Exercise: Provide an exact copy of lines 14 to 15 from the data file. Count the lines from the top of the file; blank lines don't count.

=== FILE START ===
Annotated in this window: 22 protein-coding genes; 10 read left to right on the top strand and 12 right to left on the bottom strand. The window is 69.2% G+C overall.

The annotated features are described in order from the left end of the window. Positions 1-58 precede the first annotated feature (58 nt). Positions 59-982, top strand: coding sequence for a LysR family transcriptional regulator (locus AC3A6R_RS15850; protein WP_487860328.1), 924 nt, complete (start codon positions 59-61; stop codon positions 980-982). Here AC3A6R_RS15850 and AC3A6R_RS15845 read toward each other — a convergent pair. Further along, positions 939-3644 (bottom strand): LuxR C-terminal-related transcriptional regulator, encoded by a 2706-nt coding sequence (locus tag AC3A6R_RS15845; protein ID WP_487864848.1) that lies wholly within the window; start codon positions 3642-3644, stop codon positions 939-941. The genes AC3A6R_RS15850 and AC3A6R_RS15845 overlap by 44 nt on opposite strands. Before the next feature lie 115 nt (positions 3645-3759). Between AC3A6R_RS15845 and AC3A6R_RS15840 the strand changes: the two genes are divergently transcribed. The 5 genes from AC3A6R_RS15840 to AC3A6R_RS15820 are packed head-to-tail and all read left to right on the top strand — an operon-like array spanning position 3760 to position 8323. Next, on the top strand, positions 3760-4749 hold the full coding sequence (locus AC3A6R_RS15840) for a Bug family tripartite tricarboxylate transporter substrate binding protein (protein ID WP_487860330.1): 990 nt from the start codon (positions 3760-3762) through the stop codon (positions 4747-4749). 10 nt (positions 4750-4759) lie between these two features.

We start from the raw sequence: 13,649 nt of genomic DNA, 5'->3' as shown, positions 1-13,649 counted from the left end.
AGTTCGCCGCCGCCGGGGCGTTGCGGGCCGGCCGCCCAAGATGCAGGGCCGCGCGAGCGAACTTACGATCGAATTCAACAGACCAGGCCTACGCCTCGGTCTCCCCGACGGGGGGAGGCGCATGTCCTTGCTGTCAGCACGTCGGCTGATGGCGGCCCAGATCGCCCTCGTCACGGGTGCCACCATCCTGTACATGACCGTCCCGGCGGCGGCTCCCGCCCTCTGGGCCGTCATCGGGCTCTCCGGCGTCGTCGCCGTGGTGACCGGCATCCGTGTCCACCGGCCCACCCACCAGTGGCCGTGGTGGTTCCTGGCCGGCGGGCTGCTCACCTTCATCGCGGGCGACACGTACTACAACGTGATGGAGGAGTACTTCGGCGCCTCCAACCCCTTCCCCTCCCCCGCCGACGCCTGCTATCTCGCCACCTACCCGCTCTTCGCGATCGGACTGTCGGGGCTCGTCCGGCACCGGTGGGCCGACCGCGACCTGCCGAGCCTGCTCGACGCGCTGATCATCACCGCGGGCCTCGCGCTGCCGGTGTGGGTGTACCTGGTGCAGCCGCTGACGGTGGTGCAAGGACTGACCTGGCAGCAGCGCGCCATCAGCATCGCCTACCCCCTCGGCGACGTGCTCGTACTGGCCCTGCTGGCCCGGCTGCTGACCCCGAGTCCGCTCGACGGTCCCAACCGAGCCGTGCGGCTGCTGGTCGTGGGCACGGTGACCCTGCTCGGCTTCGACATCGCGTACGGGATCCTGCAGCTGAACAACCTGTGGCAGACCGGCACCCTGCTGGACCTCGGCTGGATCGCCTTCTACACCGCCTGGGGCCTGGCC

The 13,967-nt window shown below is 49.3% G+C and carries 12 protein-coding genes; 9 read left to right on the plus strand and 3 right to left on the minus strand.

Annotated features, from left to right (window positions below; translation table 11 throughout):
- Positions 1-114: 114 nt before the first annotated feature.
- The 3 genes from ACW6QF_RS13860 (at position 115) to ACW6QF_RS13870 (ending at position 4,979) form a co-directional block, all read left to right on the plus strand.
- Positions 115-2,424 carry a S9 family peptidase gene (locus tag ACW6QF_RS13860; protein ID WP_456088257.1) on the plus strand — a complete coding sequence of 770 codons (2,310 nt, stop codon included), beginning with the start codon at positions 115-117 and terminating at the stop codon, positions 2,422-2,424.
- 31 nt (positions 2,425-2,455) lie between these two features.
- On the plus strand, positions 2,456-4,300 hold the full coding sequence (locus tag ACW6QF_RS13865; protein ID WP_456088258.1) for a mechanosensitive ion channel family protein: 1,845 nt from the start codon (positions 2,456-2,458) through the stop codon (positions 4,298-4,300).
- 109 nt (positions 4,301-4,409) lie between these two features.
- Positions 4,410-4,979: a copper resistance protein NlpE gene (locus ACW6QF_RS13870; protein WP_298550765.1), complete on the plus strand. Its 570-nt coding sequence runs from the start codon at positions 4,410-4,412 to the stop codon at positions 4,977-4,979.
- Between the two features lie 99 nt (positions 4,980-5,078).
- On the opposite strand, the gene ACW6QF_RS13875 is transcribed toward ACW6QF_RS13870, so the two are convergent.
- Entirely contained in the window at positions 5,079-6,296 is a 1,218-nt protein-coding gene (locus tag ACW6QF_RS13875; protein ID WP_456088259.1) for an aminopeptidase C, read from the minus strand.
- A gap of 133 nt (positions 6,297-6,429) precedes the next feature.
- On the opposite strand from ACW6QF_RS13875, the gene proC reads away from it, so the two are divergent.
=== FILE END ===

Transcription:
- Between the two features lie 99 nt (positions 4,980-5,078).
- On the opposite strand, the gene ACW6QF_RS13875 is transcribed toward ACW6QF_RS13870, so the two are convergent.